Fraction notation and terminology also present challenges, with most teachers using a combination of practice and explanation to establish the correct format and still managing a smile when children talk of “twoths” alongside thirds. Judgements must be made about when to introduce the appropriate mathematical language, perhaps gently reinforcing the technical language alongside more everyday words which children may use initially.
Everyone starts with several squares (4cm by 4cm on squared paper works quite well). The task is to colour in half of each square and to do this in different ways. As a collection is assembled, asking for different ideas only (possibly leading to discussion of what this means!) will prompt children to be more inventive. An assembled collection can lead to discussion of a range of issues like names of shapes, area, congruence, equivalence, iteration, symmetry, use of curves, even an infinity of possibilities. You may use the clip on YouTube called ‘Dance Squared’ to help children to see possibilities.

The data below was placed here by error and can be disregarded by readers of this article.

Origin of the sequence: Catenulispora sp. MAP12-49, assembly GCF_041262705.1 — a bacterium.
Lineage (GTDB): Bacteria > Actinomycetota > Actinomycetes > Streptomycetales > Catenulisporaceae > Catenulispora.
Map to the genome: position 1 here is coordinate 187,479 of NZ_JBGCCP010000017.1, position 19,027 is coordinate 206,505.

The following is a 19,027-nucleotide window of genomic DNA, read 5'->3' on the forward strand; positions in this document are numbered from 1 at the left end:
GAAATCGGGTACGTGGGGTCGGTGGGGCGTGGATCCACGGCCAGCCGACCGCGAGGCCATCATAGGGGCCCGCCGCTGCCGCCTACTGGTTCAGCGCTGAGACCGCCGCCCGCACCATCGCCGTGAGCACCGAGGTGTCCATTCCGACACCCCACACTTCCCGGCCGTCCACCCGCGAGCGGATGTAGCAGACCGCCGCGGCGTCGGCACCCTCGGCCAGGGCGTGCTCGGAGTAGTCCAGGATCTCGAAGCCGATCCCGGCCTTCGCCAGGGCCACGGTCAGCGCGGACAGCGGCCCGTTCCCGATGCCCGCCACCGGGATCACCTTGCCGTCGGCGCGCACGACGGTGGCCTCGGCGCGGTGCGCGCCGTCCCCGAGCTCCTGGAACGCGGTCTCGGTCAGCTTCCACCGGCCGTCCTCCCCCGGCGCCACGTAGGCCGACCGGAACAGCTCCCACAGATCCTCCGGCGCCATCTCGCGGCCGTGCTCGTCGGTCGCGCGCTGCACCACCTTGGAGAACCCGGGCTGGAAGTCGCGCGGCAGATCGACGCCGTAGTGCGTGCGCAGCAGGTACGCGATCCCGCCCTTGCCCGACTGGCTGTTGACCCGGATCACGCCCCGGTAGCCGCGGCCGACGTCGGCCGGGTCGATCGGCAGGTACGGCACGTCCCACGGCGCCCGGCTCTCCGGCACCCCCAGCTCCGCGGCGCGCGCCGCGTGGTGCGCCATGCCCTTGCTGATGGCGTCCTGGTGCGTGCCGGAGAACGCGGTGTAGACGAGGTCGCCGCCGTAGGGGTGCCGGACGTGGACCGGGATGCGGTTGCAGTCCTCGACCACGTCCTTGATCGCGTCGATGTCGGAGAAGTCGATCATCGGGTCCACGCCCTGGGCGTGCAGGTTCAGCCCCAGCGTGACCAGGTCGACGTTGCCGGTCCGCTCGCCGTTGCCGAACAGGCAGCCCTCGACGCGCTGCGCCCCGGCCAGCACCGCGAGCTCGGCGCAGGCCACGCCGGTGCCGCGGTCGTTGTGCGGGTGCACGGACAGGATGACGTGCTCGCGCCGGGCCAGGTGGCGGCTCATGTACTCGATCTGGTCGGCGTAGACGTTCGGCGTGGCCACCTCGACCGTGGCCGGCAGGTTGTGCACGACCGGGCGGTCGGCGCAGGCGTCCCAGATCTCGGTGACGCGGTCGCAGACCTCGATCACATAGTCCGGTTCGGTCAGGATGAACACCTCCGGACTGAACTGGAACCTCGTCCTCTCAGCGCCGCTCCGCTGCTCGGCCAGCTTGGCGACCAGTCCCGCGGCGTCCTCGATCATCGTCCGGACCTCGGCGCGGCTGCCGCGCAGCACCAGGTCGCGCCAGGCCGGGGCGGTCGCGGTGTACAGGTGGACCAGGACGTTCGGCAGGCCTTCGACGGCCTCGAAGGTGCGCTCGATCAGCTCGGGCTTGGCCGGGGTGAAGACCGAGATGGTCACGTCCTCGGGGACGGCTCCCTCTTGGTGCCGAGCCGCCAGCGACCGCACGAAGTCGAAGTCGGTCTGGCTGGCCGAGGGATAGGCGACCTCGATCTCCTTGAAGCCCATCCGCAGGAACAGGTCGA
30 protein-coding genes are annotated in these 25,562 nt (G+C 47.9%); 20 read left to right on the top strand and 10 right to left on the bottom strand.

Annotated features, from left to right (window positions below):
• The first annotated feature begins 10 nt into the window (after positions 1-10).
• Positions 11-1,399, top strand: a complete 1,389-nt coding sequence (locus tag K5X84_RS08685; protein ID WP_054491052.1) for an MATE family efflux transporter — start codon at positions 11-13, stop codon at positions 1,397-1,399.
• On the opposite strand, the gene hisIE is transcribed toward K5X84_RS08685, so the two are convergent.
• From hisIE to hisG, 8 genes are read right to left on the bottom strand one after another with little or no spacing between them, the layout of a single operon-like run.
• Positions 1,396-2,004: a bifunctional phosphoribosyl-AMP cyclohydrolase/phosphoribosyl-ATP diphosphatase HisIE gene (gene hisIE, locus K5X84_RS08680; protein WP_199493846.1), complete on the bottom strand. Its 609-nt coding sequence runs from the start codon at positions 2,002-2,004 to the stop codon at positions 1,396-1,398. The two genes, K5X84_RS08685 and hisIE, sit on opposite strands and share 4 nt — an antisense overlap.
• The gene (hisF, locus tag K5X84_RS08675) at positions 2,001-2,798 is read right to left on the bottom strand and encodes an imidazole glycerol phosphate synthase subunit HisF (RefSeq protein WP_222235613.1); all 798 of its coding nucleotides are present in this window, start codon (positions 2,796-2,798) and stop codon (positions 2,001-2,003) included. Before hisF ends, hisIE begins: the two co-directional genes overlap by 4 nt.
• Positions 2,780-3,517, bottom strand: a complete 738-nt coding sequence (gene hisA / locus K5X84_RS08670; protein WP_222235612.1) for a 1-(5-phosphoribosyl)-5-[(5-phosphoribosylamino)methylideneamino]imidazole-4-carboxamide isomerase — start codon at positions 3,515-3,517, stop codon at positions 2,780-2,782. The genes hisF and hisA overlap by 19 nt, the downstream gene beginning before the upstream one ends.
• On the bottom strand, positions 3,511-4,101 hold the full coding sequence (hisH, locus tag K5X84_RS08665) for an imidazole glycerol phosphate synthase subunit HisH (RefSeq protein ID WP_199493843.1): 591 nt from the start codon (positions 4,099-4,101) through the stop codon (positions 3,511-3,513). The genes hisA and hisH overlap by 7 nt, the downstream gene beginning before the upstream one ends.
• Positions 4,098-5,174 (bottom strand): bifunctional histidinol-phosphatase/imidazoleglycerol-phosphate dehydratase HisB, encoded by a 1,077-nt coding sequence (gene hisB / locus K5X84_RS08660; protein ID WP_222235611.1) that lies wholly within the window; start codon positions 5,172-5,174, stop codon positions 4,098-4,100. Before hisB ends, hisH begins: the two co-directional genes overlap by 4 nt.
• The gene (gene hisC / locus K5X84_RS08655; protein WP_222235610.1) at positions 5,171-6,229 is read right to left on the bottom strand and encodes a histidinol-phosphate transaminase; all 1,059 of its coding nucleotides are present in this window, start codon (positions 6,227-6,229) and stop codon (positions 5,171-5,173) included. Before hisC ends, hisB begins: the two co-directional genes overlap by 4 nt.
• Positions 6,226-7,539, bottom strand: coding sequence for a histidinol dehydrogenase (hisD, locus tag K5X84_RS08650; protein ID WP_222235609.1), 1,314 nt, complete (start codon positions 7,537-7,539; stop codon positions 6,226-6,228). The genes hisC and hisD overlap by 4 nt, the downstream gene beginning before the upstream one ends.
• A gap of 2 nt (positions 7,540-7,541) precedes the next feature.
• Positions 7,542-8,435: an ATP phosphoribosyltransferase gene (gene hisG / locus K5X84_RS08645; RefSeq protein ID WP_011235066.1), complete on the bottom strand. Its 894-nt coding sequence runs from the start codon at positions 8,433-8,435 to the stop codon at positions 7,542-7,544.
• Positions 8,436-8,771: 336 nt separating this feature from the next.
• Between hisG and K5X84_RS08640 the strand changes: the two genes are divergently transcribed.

Many subject leaders identify fractions as an area for staff development. There are several resources available to help, including a ready-made staff meeting from the NCETM (see resources box). Here are outlines for two staff meetings:
You may wish to give staff notice so they can bring favourite activities and equipment, or bring some examples yourself, or draw on ideas from the ATM (atm.org.uk) or Nrich (nrich.maths.org) websites. Alternatively you may use the meeting to generate ideas and perhaps ask staff to try out one or more of these before the next meeting, which could be a comparison of how different age groups respond to similar activities.
• Try to compose a list of contexts for or representations of fractions.